With new cases being reported in locked-down Auckland daily, New Zealand’s Covid-19 response minister has said the government will not abandon its zero-infections strategy, even as it is becoming increasingly unrealistic.
“We are not giving up on getting back down to zero. That is absolutely what we are striving for,” Chris Hipkins told a press conference on Wednesday, shortly after sweeping lockdown restrictions were eased in the country’s biggest city.
Having endured five weeks under a punishing level-four lockdown, Auckland was moved to level three on Tuesday night, though an array of rules severely limiting freedom of movement remain in place. Travel is allowed only for “permitted reasons,” such as going to work or school, or to undertake essential shopping. Residents can be asked to provide evidence that warrants their need to travel to a particular destination. They are also strongly encouraged to stay within their household “bubbles” as much as possible and to work from home. Masks are obligatory in shops, on public transport and in hospitals, and those who venture outside are asked to keep a two-meter (six-foot) distance from other passers-by. Restaurants are allowed to reopen their doors, but only for contactless pick-up, delivery, or drive-through collection. All gatherings, except for weddings and funerals, remain banned.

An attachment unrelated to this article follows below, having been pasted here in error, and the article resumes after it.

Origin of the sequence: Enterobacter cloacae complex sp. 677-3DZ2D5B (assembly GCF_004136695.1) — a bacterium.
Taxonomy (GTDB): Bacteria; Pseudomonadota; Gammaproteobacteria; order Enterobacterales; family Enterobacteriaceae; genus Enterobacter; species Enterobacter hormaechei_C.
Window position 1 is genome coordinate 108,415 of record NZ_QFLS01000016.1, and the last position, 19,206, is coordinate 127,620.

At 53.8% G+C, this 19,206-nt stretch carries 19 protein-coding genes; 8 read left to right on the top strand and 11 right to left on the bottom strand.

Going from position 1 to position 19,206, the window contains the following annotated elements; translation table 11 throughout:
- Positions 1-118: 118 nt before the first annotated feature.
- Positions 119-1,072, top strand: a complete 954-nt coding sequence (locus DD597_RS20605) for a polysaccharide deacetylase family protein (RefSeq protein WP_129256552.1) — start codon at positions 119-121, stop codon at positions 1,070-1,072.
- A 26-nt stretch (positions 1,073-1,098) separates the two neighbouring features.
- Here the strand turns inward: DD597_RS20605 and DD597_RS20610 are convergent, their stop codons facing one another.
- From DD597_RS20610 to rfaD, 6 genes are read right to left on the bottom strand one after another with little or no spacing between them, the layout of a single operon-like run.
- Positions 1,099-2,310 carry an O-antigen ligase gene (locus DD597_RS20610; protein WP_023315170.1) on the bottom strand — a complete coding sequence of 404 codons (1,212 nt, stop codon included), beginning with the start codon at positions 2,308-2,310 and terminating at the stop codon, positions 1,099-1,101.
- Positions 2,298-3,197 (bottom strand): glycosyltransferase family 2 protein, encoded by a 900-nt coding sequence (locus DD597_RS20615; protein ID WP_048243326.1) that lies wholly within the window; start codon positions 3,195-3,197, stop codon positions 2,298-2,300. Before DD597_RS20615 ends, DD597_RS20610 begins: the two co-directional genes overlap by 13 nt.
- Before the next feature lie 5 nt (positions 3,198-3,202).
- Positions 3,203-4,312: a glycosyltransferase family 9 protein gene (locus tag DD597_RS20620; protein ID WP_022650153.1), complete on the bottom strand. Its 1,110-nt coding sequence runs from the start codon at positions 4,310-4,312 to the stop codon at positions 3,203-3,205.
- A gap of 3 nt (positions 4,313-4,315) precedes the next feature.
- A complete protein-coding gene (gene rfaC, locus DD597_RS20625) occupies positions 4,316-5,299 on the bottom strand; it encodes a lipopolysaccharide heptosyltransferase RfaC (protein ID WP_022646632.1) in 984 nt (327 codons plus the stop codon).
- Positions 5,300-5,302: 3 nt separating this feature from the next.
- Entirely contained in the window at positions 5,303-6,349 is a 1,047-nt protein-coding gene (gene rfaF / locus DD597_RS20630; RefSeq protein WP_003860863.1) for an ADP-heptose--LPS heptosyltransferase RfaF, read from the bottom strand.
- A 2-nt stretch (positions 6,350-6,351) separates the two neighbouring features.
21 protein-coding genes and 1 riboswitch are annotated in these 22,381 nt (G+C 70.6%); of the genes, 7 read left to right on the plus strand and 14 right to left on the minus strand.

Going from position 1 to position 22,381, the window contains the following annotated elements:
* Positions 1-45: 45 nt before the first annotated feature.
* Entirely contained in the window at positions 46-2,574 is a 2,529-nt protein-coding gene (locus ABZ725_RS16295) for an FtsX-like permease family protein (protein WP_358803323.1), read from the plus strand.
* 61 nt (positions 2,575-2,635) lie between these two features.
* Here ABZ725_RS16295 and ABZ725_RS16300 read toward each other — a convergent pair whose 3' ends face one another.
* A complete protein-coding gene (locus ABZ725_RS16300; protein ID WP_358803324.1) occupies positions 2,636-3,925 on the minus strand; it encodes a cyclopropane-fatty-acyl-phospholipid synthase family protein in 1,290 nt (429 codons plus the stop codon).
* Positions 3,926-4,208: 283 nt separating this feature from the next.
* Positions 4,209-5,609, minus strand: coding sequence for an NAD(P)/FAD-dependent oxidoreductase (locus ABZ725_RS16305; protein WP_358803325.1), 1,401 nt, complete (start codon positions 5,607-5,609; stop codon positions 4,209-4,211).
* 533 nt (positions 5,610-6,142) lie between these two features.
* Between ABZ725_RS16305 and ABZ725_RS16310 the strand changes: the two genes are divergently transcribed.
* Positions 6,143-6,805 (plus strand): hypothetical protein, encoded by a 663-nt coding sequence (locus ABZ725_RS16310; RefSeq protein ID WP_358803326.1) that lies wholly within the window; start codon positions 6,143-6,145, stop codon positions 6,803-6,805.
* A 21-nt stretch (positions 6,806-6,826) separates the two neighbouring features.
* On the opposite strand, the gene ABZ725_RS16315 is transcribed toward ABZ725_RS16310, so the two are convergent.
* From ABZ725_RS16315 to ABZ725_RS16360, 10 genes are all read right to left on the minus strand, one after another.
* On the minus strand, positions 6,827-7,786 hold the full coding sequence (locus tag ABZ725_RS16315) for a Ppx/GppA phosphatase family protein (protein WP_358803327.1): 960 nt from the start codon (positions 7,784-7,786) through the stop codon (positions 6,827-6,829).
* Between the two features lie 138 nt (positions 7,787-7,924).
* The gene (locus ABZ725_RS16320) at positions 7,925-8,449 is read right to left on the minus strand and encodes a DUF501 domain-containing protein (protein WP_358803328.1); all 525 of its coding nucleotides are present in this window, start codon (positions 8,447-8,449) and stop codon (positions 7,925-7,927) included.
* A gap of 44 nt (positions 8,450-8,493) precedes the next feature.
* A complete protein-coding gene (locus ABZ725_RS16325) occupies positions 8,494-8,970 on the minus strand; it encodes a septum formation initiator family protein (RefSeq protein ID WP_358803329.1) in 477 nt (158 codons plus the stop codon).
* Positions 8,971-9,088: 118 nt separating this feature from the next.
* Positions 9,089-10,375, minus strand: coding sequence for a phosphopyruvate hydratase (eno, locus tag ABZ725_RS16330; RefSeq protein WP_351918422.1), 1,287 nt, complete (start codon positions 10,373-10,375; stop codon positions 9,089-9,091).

Announcing Auckland’s transition into a new lockdown phase, New Zealand Prime Minister Jacinda Ardern was quick to dispel any illusion that life had returned to normal. The level-three restrictions are set to last at least two weeks and the city “is not opening up,” she said. She also doubled down on her government’s controversial Covid-19 strategy, noting that New Zealand still has a policy of “zero tolerance for cases.”
The refusal of her government to follow the line taken by the rest of the world – including Australia, which has recently given up its “Covid zero” mantra – comes as the authorities struggle to suppress a Covid-19 outbreak in Auckland, where 23 new cases were reported on Wednesday, bringing the total number of cases in the current community outbreak to 1,108. Until this latest surge, driven by the Delta strain of the virus, New Zealand had managed to keep its numbers very low. Since the beginning of the pandemic, it has reported only 3,763 confirmed cases and 27 deaths.
While the government is insisting on sticking to its zero-tolerance approach to the virus, a top health official has seemingly admitted that strategy is flawed. Director-General of Health Ashley Bloomfield has argued that New Zealand may never again achieve the coveted null figure, and suggested its focus should instead be on ramping up its vaccination campaign.
“We may not get back to zero, but the important thing is we’re going to keep finding any infections and basically continue to contact trace, test, and isolate people,” he told Radio NZ on Wednesday, adding that, to regain their “freedoms,” some 90% of New Zealanders needed to be fully vaccinated. “That’s absolutely the new means whereby we will be able to get back to the freedoms we had under level one, and we’re all keen to do that,” Bloomfield said. So far, only 30% or 1,67 million people in New Zealand have been fully jabbed, while around 60% have received their first dose of a Covid-19 vaccine.
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